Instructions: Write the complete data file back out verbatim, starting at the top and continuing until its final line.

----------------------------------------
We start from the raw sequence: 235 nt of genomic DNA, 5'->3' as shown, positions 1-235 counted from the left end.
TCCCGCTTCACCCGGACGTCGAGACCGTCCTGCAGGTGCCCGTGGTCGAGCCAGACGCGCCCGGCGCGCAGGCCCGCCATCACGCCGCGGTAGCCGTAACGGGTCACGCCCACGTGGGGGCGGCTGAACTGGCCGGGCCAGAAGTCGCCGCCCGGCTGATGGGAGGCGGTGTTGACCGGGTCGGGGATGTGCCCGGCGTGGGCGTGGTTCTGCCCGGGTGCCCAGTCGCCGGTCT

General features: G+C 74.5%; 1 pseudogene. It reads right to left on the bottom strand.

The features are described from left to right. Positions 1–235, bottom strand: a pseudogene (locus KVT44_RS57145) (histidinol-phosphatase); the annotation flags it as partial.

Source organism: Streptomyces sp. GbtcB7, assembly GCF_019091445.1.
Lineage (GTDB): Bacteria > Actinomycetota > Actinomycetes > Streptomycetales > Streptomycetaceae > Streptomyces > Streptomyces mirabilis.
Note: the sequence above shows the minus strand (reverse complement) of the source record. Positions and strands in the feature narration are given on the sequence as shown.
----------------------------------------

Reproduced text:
We start from the raw sequence: 235 nt of genomic DNA, 5'->3' as shown, positions 1-235 counted from the left end.
TCCCGCTTCACCCGGACGTCGAGACCGTCCTGCAGGTGCCCGTGGTCGAGCCAGACGCGCCCGGCGCGCAGGCCCGCCATCACGCCGCGGTAGCCGTAACGGGTCACGCCCACGTGGGGGCGGCTGAACTGGCCGGGCCAGAAGTCGCCGCCCGGCTGATGGGAGGCGGTGTTGACCGGGTCGGGGATGTGCCCGGCGTGGGCGTGGTTCTGCCCGGGTGCCCAGTCGCCGGTCT

General features: G+C 74.5%; 1 pseudogene. It reads right to left on the bottom strand.

The features are described from left to right. Positions 1–235, bottom strand: a pseudogene (locus KVT44_RS57145) (histidinol-phosphatase); the annotation flags it as partial.

Source organism: Streptomyces sp. GbtcB7, assembly GCF_019091445.1.
Lineage (GTDB): Bacteria > Actinomycetota > Actinomycetes > Streptomycetales > Streptomycetaceae > Streptomyces > Streptomyces mirabilis.
Note: the sequence above shows the minus strand (reverse complement) of the source record. Positions and strands in the feature narration are given on the sequence as shown.